• Fuselage: #fFFFFF (R=255, G=255, B=255)
  • Gray Underbelly: #b6b7bb (R=182, G=183, B=187)
  • Dark Blue: #29239b (R=45, G=35, B=155)
  • Light Blue: #00afe3 (R=0, G=175, B=227)
ana livery color palette
Just 4 colors! Proof that you don’t need a complex color palette to make a great airline livery.

Because of how simple the color palette is, I can imagine how neat it would be to create special liveries with alternate color schemes. They would completely change the look of their aircraft with a simple color change, and it wouldn’t involve messing with the basic design elements. That’s pretty cool.

Pros and cons of the ANA airlines livery (my opinion anyway)

There’s a lot to like and dislike about this livery. I mostly liked it until I attempted to illustrate it on the several different types of aircraft you saw above. I noticed some inconsistencies (the good kind), and it made me rethink how good of a design solution this really was. The easiest way to explain what I mean is to give you a list of pros and cons:


  • There’s no mistaking this livery for the livery of the other major airline in Japan. Being so different from the competition and using bold colors is a good thing.
  • The ANA livery is pretty much the modern equivalent to the vintage “cheatline” liveries of the 1970s and 80s. I loves me a good cheatline.
  • The fact that this livery needs to be adjusted for every type of aircraft is applied to it just goes to show you how much care the original designers put into this. Not only that, it says a lot about ANA management and how much they care about a little details.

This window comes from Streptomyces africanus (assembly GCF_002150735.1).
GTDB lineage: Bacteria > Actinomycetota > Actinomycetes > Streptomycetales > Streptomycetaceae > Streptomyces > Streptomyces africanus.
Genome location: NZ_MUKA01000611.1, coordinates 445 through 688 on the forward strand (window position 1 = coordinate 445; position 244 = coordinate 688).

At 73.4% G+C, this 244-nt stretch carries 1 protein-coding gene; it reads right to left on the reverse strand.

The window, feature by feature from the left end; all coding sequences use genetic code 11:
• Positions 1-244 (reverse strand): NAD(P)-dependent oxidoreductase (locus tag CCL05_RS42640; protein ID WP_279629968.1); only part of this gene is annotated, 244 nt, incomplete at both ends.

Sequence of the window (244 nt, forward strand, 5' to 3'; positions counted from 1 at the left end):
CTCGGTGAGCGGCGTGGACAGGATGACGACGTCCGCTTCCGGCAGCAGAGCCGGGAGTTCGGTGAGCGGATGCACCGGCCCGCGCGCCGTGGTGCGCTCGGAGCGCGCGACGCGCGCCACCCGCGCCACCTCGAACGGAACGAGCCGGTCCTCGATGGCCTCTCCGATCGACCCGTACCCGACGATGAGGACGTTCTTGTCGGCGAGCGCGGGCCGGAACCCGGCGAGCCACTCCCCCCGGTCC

• Inconsistency! The thickness of the stripes that run the length of the fuselage varies greatly from aircraft to aircraft. On longer airplanes such as the 777-300/ER, the stripes are thin and long. On shorter aircraft such as the A320, they are thick and stubby.
  • The dark blue paint fades quickly (which in turn makes the airplanes look old and run down). Using dark colors in Airline liveries always looks great, but it always comes at a cost.

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  1. As a fan of ANA, I love your analysis and totally agree. One thing bothers me is that dark- and light-blue coloured area ratio change depending on aircrafts. On 787, light-blue has a wider stripe than dark-blue (on the body side, not incl. the tail), but A320 has the other way around. I think they should have fixed width ratio for all aircrafts, dark : light = 3:2 for instance. What do you think ? Thanks

    1. I agree – it should be standardized across all aircraft types. However, if there is one thing that I’ve learned about doing so many aircraft livery illustrations over the years, it’s that not all liveries work the same on all aircraft types. Thats why, whenever designing a livery from scratch, I’ll always try it on a variety of aircraft before declaring it “complete”.

  2. Thanks for your comment, yes I can imagine you have to deal with different variables depending on aircraft types, different tail angles, body widths, moreover the bodies have curved surface … and you have to make it “fit”.

    BTW can you do for “Peach Aviation” livery? It’s designed by Neil Denali, an architect